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Health care tax credit eligibility FAQ

August 1, 2010

Question:  What is the calculation for determining if my company may be eligible for the new health care tax credit?

Answer:  The new healthcare reform law makes tax credits available to certain small employers.  The tax credit is up to 35% of the employer contribution to health insurance premiums, but to be eligible there are several hurdles, including:

  • The company must have fewer than 25 employees (not including the owner and owner’s family members) and the number is calculated as follows:
  1. Employer counts all hours worked by all full-time and part-time employees (not to exceed 2,080 for any worker, and not including seasonal employees working fewer than 120 days per year).  
  2. The total hours worked is then divided by 2,080.
  3. The resulting number (rounded down to the nearest whole number) from the above calculation is the number of employees that should be used in determining eligibility.
  • The average wage must be less than $50,000 (not including the business owner and family members).
  • The business must contribute a uniform percentage of at least 50 percent of the premium cost for the employee only.

To receive the full tax credit, the company must have fewer than 10 employees and the average wage must be under $25,000.  Companies with 11 – 25 employees and wages under $50,000 are eligible for partial credits.

Following are a couple of examples on the calculation of the number of employees:
Example 1:
In the 2010 tax year, DEF Fiberboard Company has:

  • 7 full-time employees each working 2,080 hours per year – for a total of 14,560 hours
  • 3 part-time employees each working a total of 1,040 hours per year –  for a total of 3,120 hours
  • 1 part-time employee working a total of 780 hours per year

Therefore, 14,560 + 3,120 + 780 = 18,460.  18,460 divided by 2,080 = 9.0049 FTE rounded down to 9 FTE.  In this example, DEF Fiberboard Company would be eligible for the full tax credit (assuming they meet the other criteria).

Example 2:
In the 2010 tax year, GHI Industries has:

  • 7 full-time employees each working 2,080 hours per year – for a total of 14,560 hours
  • 4 part-time employees each  working a total of 1,500 hours – for a total 6,000 hours
  • 4 part-time employees each working a total of 1,040 hours – for a total of 4,160 hours

Therefore, 14,560 + 6,000 + 4,160 = 24,720 hours divided by 2,080 = 11.88 FTE, rounded down to 11 FTE.  In this example, GHI would be eligible for a partial credit (assuming they meet the other criteria).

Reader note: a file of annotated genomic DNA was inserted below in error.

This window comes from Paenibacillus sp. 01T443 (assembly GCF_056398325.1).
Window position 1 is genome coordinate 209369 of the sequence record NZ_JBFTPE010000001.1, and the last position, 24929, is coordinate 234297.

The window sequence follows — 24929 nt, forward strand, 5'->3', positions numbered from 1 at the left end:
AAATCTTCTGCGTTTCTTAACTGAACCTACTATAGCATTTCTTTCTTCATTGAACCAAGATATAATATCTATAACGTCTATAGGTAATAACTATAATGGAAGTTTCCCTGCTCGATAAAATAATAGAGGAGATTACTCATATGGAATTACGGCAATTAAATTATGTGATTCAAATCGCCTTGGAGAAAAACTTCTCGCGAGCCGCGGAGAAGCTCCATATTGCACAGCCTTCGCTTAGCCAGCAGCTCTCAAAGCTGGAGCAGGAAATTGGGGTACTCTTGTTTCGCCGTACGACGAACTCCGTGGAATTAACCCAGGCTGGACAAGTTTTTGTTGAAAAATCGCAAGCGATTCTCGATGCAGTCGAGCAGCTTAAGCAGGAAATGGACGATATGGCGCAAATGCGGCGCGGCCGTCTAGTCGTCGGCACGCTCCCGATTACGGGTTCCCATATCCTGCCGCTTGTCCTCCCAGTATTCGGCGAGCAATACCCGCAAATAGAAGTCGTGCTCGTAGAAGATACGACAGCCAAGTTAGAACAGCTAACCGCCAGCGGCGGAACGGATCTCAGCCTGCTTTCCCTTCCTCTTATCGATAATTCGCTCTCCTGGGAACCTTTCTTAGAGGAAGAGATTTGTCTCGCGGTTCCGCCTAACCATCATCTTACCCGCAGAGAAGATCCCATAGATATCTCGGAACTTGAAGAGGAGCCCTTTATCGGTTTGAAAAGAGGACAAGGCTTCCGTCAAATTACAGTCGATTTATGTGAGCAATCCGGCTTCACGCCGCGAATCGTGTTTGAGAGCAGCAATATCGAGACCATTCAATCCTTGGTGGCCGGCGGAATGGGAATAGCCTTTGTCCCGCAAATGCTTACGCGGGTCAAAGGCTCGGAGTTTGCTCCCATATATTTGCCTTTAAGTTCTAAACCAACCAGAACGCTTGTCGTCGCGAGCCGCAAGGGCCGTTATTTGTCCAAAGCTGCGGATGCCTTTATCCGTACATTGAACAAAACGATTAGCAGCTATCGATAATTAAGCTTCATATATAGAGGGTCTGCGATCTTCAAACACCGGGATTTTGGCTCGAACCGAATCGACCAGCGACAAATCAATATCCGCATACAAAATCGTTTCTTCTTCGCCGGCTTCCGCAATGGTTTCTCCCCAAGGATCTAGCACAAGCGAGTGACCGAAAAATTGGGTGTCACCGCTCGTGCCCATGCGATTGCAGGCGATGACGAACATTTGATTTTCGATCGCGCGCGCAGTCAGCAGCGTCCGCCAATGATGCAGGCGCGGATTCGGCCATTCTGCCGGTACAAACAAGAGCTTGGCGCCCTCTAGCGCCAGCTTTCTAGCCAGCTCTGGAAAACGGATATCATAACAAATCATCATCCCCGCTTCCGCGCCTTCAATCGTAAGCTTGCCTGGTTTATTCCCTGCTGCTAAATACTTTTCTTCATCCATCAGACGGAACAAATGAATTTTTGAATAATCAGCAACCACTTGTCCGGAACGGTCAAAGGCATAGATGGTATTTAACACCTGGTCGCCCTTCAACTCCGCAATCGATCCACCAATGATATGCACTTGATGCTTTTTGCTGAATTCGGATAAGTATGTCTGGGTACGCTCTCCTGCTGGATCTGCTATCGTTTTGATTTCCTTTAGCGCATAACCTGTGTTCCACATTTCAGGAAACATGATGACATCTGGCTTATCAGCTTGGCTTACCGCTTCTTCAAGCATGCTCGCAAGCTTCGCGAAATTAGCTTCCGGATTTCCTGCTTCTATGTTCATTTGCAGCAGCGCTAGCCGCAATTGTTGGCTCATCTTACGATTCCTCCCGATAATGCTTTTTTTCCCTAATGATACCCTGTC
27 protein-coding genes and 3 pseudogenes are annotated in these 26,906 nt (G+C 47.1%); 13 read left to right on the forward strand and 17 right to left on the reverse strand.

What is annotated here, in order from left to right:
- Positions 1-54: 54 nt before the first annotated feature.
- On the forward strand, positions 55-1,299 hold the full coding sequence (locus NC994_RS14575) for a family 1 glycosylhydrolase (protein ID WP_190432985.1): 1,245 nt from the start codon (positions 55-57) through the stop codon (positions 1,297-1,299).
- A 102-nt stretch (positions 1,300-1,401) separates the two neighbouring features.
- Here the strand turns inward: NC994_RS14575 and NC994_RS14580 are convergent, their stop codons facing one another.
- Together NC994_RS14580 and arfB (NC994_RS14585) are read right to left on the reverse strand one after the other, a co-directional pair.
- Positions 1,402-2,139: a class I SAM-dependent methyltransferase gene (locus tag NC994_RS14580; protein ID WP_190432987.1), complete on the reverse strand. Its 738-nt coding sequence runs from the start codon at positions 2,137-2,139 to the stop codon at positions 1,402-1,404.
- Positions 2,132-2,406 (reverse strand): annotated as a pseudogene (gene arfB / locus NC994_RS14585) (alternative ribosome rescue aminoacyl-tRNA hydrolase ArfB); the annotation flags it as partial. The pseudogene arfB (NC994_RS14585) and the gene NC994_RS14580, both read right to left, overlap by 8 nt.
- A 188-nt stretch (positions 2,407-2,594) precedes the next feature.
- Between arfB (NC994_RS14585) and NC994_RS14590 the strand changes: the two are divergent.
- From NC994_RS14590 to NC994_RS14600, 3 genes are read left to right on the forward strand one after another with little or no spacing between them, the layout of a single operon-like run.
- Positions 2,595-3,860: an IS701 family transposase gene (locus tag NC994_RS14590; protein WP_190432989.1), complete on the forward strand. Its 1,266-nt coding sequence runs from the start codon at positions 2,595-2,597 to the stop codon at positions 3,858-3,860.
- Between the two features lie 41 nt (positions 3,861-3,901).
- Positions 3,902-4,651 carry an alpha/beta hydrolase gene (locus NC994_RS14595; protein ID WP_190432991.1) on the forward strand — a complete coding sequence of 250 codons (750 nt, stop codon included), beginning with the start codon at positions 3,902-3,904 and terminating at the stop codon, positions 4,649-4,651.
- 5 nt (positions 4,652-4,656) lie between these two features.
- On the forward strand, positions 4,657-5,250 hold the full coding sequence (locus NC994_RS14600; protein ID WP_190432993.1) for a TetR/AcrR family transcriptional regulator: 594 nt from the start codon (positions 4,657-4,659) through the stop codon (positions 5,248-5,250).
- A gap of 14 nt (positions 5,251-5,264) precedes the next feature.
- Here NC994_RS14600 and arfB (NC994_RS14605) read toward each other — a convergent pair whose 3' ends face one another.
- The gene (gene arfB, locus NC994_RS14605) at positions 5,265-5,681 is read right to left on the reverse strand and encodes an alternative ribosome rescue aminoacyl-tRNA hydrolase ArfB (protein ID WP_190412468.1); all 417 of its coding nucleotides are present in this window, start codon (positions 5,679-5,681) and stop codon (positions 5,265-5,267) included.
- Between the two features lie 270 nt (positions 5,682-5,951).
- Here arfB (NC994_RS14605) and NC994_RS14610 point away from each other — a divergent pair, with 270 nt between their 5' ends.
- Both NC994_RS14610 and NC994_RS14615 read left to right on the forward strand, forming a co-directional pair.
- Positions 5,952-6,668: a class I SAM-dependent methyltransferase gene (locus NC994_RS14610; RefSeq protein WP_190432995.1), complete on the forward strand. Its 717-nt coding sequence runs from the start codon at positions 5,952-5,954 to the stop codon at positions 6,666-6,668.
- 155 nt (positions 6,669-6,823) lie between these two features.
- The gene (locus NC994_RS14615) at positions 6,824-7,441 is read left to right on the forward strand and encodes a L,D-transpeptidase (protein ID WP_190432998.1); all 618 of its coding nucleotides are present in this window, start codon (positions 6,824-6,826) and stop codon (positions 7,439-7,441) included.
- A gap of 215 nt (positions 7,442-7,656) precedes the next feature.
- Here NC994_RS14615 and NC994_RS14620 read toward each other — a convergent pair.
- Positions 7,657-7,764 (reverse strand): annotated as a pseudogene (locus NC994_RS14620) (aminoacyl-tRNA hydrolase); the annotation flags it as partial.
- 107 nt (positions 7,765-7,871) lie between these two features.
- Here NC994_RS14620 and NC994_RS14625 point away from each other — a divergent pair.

The tax credit is nonrefundable for for-profit companies and is taken on your annual corporate tax return. It may be carried back one year or carried forward 20 years.  For tax exempt organizations, the tax credit reduces payroll taxes (Employee federal withholding, Employee Medicare tax, Employer Medicare tax).
The tax credit is available for tax year 2010 at a maximum rate of 35% and increases in 2014 to 50% (35% for tax exempts) if coverage is purchased through the Exchange and lasts for two years.  The credit is also capped by the average premium paid in the small group market based in the state. 

Now,  what about the wages calculation?  Again using DEF Fiberboard Company, their 9 FTEs have average annual wages of $24,000 (excluding owners and family members).  DEF paid $81,000 in health care premiums.  They meet the criteria for number of employees and average wages and, for this example, we will assume they pay 50% of the premium as well.  DEF’s tax credit would be:

  • 35% X $81,000 = $28,350.

Now, let’s use GHI Industries and their 11 FTEs.  Assume an average annual wage of $30,000 and health care premiums of $99,000.  GHI will be eligible for a partial credit.  Here is the calculation:
Initial Credit: 35% X $99,000 = $34,650

  • Excess FTE: $34,650 X 1/15* = $2,310
  • Excess Wages: $34,650 X $5,000/$25,000* = $6,930
  • Total credit reduction:  $2,310 + $6,390 = $9,240
  • Total 2010 tax credit:  $34,560 – $9,240 = $25,320

Before you ask…  GHI has one too many FTEs to receive the full credit and their average wage is $5,000  – too high to receive the full tax credit.  The 15 and $25,000 are the fixed numbers that allow for the sliding scale reductions.
Wow…  and if you think this is tough to get your head around, what until we try to explain the rules around “grandfathered plans” – the regulations only take up about 100 pages…

For more information on how the Patient Protection and Affordable Care Act impacts your company, visit: .  Here you will find a timeline on reform, several articles and many answers to the most frequently asked questions about reform.  

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